This unreal form is used for altered plans and failed predictions. In this case, the initial plan or prediction has become unreal, and that's the focus of sentences using Future-in-the-Past; the eventual, potential outcome of the intention or expectation is irrelevant here.

Future-in-the-Past might sound confusing – or at the least, contradictory – but it simply refers to past plans and predictions. At some point in the past, we thought or spoke of the then-future, which may or may not remain in our current future. Whether it does or not, the thoughts and remarks we once made about it are now in the past. 

You may want to check out the Future Forms page to see the different ways we can express plans and predictions.

Future-in-the-Past is often used for altered plans. Suppose that yesterday you decided, “I’m going to clean my bedroom today.” But then your friends called you and proposed getting together. That took most of the day, and by the time you got back, you didn’t have any time left to clean your room. So today, you explain “I was going to clean my room yesterday, but then I ran out of time.”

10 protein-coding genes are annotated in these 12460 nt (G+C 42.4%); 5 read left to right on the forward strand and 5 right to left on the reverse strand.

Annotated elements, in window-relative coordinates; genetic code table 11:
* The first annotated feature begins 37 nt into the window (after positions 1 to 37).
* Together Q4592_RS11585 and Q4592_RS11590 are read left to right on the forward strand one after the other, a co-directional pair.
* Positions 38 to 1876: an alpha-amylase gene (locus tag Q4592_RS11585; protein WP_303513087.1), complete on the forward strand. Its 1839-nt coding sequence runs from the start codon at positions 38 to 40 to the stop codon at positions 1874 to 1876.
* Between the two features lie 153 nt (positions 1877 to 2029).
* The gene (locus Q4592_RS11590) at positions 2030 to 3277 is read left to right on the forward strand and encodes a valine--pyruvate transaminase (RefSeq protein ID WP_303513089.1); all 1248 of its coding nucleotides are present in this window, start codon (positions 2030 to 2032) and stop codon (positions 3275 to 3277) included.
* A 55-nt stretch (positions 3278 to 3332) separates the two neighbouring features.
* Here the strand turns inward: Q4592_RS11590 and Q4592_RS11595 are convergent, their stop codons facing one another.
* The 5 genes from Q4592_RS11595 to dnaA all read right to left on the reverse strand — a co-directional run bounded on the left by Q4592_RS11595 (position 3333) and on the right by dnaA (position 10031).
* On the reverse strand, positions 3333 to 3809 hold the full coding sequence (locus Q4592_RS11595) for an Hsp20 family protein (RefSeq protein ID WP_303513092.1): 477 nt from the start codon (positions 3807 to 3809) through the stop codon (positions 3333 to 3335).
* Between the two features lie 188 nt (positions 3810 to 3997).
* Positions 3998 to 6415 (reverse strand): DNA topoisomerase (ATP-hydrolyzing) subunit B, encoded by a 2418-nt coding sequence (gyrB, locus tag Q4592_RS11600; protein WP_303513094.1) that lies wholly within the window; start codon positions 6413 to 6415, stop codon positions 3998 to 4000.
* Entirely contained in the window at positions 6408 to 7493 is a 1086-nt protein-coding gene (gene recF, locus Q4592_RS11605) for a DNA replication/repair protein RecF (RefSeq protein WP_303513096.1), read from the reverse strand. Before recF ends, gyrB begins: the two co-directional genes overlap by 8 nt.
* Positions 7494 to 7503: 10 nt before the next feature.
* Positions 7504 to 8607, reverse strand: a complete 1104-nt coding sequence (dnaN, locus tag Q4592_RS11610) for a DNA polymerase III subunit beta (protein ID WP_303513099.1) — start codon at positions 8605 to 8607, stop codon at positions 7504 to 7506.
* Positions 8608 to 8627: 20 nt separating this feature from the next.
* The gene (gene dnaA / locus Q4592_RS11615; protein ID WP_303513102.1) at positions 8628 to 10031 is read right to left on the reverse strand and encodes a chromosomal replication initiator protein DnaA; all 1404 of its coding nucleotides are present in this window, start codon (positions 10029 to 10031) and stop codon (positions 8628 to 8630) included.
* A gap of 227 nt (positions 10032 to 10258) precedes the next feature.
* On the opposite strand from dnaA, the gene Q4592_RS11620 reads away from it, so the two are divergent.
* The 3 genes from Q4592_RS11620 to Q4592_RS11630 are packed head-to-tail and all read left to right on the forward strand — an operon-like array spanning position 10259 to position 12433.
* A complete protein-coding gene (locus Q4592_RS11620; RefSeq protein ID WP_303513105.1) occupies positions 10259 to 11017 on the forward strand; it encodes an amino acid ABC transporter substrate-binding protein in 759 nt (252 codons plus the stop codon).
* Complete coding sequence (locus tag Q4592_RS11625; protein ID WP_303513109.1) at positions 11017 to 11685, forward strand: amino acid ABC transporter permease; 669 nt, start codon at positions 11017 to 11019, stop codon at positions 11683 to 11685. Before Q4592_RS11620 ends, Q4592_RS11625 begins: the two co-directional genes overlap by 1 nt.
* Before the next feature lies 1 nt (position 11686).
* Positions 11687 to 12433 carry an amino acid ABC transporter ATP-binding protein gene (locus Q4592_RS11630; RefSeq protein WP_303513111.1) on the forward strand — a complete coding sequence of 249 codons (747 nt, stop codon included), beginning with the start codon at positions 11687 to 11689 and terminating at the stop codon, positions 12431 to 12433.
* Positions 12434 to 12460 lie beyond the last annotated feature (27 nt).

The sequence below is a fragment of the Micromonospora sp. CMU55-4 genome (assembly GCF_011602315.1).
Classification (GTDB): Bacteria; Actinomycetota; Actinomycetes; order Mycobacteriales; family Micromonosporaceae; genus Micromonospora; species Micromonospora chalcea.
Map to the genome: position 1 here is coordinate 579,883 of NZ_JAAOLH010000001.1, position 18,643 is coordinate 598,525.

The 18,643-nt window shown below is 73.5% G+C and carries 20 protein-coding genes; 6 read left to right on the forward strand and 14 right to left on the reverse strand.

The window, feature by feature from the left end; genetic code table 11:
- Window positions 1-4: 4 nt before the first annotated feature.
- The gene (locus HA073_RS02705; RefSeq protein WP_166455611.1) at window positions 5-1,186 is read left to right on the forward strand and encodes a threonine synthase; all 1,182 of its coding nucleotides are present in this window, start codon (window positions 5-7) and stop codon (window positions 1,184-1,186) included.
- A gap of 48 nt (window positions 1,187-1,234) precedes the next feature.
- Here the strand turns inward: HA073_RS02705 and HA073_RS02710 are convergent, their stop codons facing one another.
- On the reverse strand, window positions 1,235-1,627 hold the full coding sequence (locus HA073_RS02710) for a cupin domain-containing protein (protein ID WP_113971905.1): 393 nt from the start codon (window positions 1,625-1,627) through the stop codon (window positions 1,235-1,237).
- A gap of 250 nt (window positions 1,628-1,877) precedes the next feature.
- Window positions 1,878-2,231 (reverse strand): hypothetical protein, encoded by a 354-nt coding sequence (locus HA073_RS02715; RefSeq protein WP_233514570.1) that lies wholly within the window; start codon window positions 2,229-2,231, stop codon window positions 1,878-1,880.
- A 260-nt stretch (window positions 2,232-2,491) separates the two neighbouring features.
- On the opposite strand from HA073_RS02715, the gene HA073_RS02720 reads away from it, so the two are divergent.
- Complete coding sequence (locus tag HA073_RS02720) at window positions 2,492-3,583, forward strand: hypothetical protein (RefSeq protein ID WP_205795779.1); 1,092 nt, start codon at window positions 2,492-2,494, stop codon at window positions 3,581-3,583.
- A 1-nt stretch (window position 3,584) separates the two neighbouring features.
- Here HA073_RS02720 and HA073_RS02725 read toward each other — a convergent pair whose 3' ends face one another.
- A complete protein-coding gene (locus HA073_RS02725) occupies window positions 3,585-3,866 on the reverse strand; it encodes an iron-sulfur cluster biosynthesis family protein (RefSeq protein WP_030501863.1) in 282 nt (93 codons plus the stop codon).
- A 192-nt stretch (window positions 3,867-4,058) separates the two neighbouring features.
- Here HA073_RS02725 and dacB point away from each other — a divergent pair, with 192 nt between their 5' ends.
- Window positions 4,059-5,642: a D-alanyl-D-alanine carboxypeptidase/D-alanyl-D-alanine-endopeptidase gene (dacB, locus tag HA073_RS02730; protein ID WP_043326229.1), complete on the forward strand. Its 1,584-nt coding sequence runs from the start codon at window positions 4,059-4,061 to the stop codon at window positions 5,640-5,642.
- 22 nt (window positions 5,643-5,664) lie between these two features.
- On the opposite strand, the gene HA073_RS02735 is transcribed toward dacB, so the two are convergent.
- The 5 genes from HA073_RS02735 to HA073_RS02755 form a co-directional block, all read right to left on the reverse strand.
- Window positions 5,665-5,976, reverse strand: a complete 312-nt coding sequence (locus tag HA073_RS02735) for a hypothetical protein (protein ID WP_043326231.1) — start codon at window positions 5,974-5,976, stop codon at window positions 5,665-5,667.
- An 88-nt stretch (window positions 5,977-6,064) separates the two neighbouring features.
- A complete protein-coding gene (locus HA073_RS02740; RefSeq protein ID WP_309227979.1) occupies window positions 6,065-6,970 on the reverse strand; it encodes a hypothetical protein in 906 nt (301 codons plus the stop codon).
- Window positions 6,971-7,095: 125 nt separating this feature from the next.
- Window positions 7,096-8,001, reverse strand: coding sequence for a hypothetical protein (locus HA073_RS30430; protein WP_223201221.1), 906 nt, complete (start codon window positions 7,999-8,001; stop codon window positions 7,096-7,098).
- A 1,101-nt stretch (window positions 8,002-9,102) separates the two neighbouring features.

Alternately, suppose that on Monday you said “I’m going to get a haircut on Wednesday,” but then your friend tells you how nice your hair looks now and convinces you to keep it how it is a while longer. On Tuesday, you might then say “I was going to get a haircut on Wednesday, but my friend convinced me not to.” Again, it doesn’t matter whether the planned event is now in the past, in the present, or still in the future. All that matters is that the intention is in the past.

was going to ← am/is going to

were going to ← are going to

would've ← will

We can also use Future-in-the-Past to explain why past predictions didn’t come true. For example, “The Wildcats would’ve won that last game, but their star player got injured in the first five minutes.” Notice that for both altered plans and failed predictions, it’s common to use ‘but’ and follow Future-in-the-Past with an explanation (or excuse).

Was/were going to and would’ve are only used if the plan or prediction did not come to pass, i.e. the potential outcome is now unreal; if the planned or predicted event actually happens, we generally use standard past tenses, perhaps with Verb Patterns if we want to focus on the intention or expectation more than the event itself. We can also use Future-in-the-Past if we are unsure of the outcome, which may be the case when reporting someone else’s plans.

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Will vs. Be Going To

Future-in-the-Past is generally a variation of either Will or Be Going To. Learn the difference between the two.
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Future-in-the-Past is essentially Future Forms that are Backshifted because they have become unreal.
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